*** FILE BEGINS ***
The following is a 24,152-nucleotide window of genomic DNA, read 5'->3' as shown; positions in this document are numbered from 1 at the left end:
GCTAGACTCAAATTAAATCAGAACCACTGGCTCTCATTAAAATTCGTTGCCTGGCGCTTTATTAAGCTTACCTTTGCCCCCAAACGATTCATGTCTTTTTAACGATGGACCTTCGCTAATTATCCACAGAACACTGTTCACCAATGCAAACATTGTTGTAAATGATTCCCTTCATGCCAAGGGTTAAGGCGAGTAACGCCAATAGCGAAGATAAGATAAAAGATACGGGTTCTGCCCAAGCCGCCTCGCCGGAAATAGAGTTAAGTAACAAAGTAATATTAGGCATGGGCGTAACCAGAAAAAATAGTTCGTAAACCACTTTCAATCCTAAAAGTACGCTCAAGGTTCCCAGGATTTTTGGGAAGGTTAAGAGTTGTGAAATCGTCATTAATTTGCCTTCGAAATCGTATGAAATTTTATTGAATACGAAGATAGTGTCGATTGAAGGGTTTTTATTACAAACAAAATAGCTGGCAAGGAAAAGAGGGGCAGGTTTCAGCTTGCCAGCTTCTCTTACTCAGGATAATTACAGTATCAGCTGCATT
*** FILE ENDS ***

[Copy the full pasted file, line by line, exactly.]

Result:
The following is a 24,152-nucleotide window of genomic DNA, read 5'->3' as shown; positions in this document are numbered from 1 at the left end:
GCTAGACTCAAATTAAATCAGAACCACTGGCTCTCATTAAAATTCGTTGCCTGGCGCTTTATTAAGCTTACCTTTGCCCCCAAACGATTCATGTCTTTTTAACGATGGACCTTCGCTAATTATCCACAGAACACTGTTCACCAATGCAAACATTGTTGTAAATGATTCCCTTCATGCCAAGGGTTAAGGCGAGTAACGCCAATAGCGAAGATAAGATAAAAGATACGGGTTCTGCCCAAGCCGCCTCGCCGGAAATAGAGTTAAGTAACAAAGTAATATTAGGCATGGGCGTAACCAGAAAAAATAGTTCGTAAACCACTTTCAATCCTAAAAGTACGCTCAAGGTTCCCAGGATTTTTGGGAAGGTTAAGAGTTGTGAAATCGTCATTAATTTGCCTTCGAAATCGTATGAAATTTTATTGAATACGAAGATAGTGTCGATTGAAGGGTTTTTATTACAAACAAAATAGCTGGCAAGGAAAAGAGGGGCAGGTTTCAGCTTGCCAGCTTCTCTTACTCAGGATAATTACAGTATCAGCTGCATT